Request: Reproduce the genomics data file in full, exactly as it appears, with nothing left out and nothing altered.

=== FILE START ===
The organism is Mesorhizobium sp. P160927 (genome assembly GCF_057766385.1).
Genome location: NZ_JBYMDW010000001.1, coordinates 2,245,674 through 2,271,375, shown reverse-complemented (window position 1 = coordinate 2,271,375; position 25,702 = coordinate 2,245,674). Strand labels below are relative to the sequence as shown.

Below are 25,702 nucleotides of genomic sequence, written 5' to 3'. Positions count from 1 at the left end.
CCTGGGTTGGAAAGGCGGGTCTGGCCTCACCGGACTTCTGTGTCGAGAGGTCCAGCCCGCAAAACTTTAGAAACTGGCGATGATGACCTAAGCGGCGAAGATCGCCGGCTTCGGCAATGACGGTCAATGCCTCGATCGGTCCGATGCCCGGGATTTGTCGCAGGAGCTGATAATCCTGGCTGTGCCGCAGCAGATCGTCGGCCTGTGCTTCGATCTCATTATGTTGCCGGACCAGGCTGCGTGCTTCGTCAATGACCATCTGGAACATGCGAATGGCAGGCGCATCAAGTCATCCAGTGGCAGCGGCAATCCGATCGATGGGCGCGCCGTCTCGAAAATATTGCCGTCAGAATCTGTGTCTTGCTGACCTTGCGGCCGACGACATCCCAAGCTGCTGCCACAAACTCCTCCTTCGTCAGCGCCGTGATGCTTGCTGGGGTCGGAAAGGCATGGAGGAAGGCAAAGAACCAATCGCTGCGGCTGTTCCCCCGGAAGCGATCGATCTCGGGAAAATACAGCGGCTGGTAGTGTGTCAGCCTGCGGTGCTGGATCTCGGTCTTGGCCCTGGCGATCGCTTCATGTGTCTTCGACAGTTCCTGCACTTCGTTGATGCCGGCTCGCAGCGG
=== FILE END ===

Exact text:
The organism is Mesorhizobium sp. P160927 (genome assembly GCF_057766385.1).
Genome location: NZ_JBYMDW010000001.1, coordinates 2,245,674 through 2,271,375, shown reverse-complemented (window position 1 = coordinate 2,271,375; position 25,702 = coordinate 2,245,674). Strand labels below are relative to the sequence as shown.

Below are 25,702 nucleotides of genomic sequence, written 5' to 3'. Positions count from 1 at the left end.
CCTGGGTTGGAAAGGCGGGTCTGGCCTCACCGGACTTCTGTGTCGAGAGGTCCAGCCCGCAAAACTTTAGAAACTGGCGATGATGACCTAAGCGGCGAAGATCGCCGGCTTCGGCAATGACGGTCAATGCCTCGATCGGTCCGATGCCCGGGATTTGTCGCAGGAGCTGATAATCCTGGCTGTGCCGCAGCAGATCGTCGGCCTGTGCTTCGATCTCATTATGTTGCCGGACCAGGCTGCGTGCTTCGTCAATGACCATCTGGAACATGCGAATGGCAGGCGCATCAAGTCATCCAGTGGCAGCGGCAATCCGATCGATGGGCGCGCCGTCTCGAAAATATTGCCGTCAGAATCTGTGTCTTGCTGACCTTGCGGCCGACGACATCCCAAGCTGCTGCCACAAACTCCTCCTTCGTCAGCGCCGTGATGCTTGCTGGGGTCGGAAAGGCATGGAGGAAGGCAAAGAACCAATCGCTGCGGCTGTTCCCCCGGAAGCGATCGATCTCGGGAAAATACAGCGGCTGGTAGTGTGTCAGCCTGCGGTGCTGGATCTCGGTCTTGGCCCTGGCGATCGCTTCATGTGTCTTCGACAGTTCCTGCACTTCGTTGATGCCGGCTCGCAGCGG